How to select the right photo, logo or cover design: A case study
- Your designer gave you 12 logos – you need to pick ONE.
- Your photographer gave you 50 photos – you need to choose ONE.
- Your book designer gave you 3 different cover designs – you need to select ONE.
How do you choose the best one – the right one?
The solution: Start by clarifying the communication goals
When selecting a graphic of any kind, don’t simply judge it by “like” or “dislike.” If you do, everyone you ask could choose a different image – it’s human nature. Instead, start by clarifying the communication goals. Then select the image that best supports the goals.
Let’s look at a case study
My good friend Barbara McNichol needed a photo for marketing materials for her “How to Strengthen Everything You Write” Wordshops™. She and the photographer narrowed the shots to 8 finalists. Barbara asked friends to vote on their favorite – nearly everyone chose a different photo!
Barbara and I decided we needed an objective (not subjective) approach. We followed 3 simple steps:
Step 1. Clarify the communication goals
We agreed the selected photo must present Barbara as:
- A savvy business expert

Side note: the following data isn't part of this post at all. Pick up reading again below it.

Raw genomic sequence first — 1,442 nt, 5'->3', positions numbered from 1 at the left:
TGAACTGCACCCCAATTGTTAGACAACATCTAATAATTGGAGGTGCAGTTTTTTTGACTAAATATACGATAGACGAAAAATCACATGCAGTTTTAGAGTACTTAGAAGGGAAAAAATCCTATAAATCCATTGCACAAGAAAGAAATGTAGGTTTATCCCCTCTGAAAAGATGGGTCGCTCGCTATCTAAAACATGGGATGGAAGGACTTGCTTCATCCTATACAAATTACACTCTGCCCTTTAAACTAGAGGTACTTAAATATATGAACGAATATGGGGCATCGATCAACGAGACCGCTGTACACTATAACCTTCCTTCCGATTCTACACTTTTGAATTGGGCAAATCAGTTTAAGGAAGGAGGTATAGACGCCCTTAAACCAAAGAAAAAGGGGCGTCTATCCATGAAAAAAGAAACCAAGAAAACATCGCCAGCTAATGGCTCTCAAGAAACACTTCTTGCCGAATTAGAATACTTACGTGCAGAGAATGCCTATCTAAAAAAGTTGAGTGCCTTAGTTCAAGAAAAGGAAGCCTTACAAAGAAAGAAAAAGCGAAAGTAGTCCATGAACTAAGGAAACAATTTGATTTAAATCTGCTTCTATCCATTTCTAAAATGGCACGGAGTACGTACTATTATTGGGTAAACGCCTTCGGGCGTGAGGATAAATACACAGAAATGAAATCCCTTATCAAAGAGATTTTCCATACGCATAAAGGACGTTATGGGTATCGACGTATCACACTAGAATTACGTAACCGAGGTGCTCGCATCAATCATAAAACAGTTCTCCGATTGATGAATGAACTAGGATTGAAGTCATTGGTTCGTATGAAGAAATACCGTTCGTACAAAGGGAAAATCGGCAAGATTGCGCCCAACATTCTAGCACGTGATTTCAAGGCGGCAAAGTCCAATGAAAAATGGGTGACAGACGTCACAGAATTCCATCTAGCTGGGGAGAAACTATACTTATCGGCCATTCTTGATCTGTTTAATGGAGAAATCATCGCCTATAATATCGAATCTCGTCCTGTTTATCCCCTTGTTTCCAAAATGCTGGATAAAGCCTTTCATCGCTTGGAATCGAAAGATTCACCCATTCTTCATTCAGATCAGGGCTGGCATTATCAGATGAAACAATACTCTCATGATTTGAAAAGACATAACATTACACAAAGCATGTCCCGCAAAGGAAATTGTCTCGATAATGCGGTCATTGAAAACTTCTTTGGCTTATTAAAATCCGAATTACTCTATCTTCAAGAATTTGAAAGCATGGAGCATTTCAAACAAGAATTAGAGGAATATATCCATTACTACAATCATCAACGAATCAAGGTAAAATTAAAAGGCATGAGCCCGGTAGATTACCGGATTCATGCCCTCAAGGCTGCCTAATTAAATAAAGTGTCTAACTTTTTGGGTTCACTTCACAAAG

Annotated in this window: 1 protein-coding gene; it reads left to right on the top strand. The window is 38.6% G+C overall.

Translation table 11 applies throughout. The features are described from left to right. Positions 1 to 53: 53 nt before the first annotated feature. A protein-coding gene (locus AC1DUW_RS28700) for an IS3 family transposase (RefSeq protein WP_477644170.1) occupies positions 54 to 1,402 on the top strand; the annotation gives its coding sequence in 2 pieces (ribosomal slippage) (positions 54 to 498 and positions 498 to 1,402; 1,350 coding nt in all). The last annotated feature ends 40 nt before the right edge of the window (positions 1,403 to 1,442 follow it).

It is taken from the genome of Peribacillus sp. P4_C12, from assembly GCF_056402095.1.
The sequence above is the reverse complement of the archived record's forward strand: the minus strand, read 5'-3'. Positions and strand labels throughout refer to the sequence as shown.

- A confident guide and mentor
- Approachable, warm, friendly, and personable
Step 2. Identify the images that don’t fully support the goals
For example, this photo of Barbara says quiet, introverted, and distant. (She is looking away, into the distance.) In addition, the cool, concrete wall doesn’t convey warmth. Finally, I believe the book implies librarian or college professor, not savvy business expert. While this is a very nice picture, it doesn’t fully support the communication goals.
Step 3. Select the image that best meets the goals
In this photo, Barbara’s pose is strong, her gaze is direct, and her facial expression is warm, friendly, and sparkling with personality. Plus, the background is colorful, inviting, and contemporary. This photo says dynamic, confident business expert.
It’s not about “like” or “dislike” – it’s about supporting the goals
Keep in mind, we liked both photos. After spelling out the communication goals, the best photo – the right photo – was easy to choose.
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